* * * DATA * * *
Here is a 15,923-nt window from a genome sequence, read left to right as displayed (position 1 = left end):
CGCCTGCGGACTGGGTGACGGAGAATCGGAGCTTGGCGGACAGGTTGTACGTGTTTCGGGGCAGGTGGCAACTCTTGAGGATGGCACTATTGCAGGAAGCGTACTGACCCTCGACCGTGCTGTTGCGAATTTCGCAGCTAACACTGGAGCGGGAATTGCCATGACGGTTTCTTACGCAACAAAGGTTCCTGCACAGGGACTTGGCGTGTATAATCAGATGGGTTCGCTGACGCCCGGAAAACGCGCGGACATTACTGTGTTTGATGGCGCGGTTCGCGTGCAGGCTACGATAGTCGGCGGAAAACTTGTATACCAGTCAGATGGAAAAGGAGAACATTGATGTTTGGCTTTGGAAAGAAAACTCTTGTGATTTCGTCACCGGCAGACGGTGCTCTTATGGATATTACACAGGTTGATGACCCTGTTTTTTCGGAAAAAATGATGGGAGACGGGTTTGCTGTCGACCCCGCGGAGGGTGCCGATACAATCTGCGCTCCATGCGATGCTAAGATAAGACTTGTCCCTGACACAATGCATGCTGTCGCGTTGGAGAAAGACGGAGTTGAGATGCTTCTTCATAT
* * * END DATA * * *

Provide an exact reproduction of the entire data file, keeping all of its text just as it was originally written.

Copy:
Here is a 15,923-nt window from a genome sequence, read left to right as displayed (position 1 = left end):
CGCCTGCGGACTGGGTGACGGAGAATCGGAGCTTGGCGGACAGGTTGTACGTGTTTCGGGGCAGGTGGCAACTCTTGAGGATGGCACTATTGCAGGAAGCGTACTGACCCTCGACCGTGCTGTTGCGAATTTCGCAGCTAACACTGGAGCGGGAATTGCCATGACGGTTTCTTACGCAACAAAGGTTCCTGCACAGGGACTTGGCGTGTATAATCAGATGGGTTCGCTGACGCCCGGAAAACGCGCGGACATTACTGTGTTTGATGGCGCGGTTCGCGTGCAGGCTACGATAGTCGGCGGAAAACTTGTATACCAGTCAGATGGAAAAGGAGAACATTGATGTTTGGCTTTGGAAAGAAAACTCTTGTGATTTCGTCACCGGCAGACGGTGCTCTTATGGATATTACACAGGTTGATGACCCTGTTTTTTCGGAAAAAATGATGGGAGACGGGTTTGCTGTCGACCCCGCGGAGGGTGCCGATACAATCTGCGCTCCATGCGATGCTAAGATAAGACTTGTCCCTGACACAATGCATGCTGTCGCGTTGGAGAAAGACGGAGTTGAGATGCTTCTTCATAT